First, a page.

Sirte. Sunday August 28. Time: Zero Hour
“Subka and his unit waited at the rebel frontline, known as Kilometre Sixty, aboard a column of battered, black pickup trucks mounted with heavy machine guns and a few tanks recently captured from Gaddafi's forces. "We are with the England team," he told the Guardian
"They advise us.”
Special forces from Britain and France are on the ground advising on strategy and tactics for the coming assault and pin pointing targets for NATO airstrikes, in order to clear the path for the rebel advance. Resistance from loyalists has been stiff, but Subka is confident. "We don't worry about those units – they are Nato's concern."
However, on Friday NATO was quick to deny the crucial role it was playing. Al Arabiya
reported a press conference at which its spokesperson Lungescu insisted that NATO was sticking to its United Nations mandate, limited to protecting civilians from any attacks. “There is no military coordination with the rebels,” she said.
When asked for his opinion on the statement Shashank Joshi, a Libyan war expert at the Royal United Services Institute in London, pulled no punches. The NATO denials are “absolute rubbish,” he said. “There’s overwhelming evidence that NATO was not only helping the rebels but that it was a decisive and critical partner to the rebels. It was really engaged in a close and intimate level of coordination and support, without which the rebels could not have won this conflict, so I don’t believe a single word NATO is saying,” he added.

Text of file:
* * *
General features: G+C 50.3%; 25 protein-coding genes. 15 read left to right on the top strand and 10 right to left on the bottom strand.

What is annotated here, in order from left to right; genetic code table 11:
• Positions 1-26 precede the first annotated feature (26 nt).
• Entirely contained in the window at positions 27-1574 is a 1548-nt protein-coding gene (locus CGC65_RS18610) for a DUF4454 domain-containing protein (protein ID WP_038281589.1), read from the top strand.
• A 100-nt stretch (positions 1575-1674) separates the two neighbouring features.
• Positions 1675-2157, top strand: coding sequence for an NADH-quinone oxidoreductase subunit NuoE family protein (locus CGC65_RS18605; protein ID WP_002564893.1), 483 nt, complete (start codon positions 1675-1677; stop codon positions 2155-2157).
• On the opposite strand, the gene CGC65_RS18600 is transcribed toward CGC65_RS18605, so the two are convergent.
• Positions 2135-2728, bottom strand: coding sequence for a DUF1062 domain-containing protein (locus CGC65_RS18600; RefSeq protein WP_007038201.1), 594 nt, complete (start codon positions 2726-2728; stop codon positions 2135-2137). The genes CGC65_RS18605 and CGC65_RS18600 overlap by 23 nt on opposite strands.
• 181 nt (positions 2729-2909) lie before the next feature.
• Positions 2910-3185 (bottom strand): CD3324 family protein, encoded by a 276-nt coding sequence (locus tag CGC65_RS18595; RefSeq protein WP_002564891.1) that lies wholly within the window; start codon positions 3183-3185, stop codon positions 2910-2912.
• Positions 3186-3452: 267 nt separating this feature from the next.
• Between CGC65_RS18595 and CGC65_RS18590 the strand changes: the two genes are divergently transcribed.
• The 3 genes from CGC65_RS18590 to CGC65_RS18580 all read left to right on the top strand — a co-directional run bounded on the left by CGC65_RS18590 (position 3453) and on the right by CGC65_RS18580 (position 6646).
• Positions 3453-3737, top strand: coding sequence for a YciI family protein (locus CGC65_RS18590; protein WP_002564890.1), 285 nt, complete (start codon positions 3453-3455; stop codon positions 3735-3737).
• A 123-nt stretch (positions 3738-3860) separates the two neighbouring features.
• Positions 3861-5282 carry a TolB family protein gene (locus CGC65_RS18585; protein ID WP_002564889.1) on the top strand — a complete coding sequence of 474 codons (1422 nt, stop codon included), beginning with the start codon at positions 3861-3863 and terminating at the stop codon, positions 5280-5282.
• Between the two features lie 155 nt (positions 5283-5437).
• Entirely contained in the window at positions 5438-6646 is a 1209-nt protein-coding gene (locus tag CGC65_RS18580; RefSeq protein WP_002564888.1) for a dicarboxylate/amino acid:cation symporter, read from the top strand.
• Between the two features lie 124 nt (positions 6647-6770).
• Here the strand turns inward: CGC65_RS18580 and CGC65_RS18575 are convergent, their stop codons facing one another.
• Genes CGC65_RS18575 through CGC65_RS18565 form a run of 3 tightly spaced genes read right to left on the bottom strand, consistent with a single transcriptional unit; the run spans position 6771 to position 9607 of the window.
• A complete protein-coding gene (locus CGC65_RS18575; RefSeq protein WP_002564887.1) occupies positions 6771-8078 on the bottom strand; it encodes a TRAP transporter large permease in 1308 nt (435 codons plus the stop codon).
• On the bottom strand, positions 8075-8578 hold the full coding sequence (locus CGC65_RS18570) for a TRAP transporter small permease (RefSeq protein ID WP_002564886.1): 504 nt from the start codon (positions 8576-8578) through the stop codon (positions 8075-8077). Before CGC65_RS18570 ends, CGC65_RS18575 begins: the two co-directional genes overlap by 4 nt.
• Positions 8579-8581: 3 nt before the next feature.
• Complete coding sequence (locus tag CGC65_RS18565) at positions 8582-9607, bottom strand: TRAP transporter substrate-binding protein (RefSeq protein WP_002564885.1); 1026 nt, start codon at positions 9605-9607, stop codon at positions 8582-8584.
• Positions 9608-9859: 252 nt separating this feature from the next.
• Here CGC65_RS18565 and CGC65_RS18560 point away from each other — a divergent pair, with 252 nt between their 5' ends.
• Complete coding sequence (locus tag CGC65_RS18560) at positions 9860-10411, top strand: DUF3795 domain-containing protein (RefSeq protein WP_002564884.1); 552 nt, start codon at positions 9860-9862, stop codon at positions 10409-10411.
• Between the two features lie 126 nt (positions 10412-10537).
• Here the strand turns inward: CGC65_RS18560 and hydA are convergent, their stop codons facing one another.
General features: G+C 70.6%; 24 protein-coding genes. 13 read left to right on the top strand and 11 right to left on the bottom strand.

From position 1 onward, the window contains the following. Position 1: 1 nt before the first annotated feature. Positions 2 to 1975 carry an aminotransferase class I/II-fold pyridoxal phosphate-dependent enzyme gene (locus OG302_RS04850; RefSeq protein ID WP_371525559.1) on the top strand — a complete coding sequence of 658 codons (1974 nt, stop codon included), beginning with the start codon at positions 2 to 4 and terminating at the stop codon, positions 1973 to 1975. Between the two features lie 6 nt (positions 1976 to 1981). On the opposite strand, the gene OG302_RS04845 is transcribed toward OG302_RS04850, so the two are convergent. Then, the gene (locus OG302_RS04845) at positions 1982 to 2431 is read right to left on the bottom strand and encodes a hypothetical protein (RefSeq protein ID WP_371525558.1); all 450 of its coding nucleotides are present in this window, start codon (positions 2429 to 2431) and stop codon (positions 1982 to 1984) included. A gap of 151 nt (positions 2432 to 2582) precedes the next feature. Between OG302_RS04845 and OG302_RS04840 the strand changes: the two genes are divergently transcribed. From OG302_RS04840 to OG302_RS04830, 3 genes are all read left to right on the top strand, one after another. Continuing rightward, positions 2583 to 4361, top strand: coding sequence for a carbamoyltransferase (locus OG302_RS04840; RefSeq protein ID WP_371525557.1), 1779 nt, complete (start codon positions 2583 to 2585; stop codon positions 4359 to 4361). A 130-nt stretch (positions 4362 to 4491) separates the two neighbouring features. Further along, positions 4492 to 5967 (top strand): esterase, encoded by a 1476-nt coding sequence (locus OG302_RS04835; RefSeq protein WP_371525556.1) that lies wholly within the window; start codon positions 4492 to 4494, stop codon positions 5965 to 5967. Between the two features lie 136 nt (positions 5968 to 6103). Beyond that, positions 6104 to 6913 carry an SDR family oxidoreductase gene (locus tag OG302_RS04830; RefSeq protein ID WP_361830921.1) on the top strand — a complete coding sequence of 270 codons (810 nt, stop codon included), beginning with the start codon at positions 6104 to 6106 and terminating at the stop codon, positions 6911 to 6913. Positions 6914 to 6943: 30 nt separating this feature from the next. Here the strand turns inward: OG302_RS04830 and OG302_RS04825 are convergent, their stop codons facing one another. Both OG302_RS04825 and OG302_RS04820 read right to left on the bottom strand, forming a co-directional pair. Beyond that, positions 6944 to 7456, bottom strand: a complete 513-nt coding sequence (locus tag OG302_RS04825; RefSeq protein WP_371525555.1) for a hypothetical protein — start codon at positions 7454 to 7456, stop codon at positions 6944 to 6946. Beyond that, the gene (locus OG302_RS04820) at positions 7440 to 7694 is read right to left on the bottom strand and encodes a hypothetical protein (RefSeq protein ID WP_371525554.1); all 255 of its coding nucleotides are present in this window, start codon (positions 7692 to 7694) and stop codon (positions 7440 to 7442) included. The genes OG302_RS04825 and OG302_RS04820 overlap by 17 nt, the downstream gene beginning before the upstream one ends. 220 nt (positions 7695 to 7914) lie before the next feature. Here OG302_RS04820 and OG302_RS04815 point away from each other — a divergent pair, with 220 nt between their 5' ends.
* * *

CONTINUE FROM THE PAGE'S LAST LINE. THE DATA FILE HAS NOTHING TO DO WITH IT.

More and more information is now coming to light on the decisive role played by NATO in the fall of Tripoli. Moreover, while kept secret until now, we are also learning more about how special forces from Britain, France, Qatar and Jordan helped pave the way for the victory. It is now clear that Gaddafi would probably still be in power without them.
In an op-ed on Saturday Andrew Rawnsley
said “ I asked a member of the National Security Council whether there was any chance that the rebellion could have overthrown Gaddafi without outside assistance. He responded bluntly: "None at all. There's no chance they could have done it without us."
Just two weeks ago the situation was entirely different. Everything seemed bogged down in a protracted stalemate on all fronts. The assassination of General Younes
had cast doubts over the opposition's ability to remain united enough to overthrow the regime and conversely, Gaddafi appeared to be more durable than anyone had expected. All eyes were fixed on political efforts to find a negotiated settlement, which seemed the only plausible solution to end the conflict.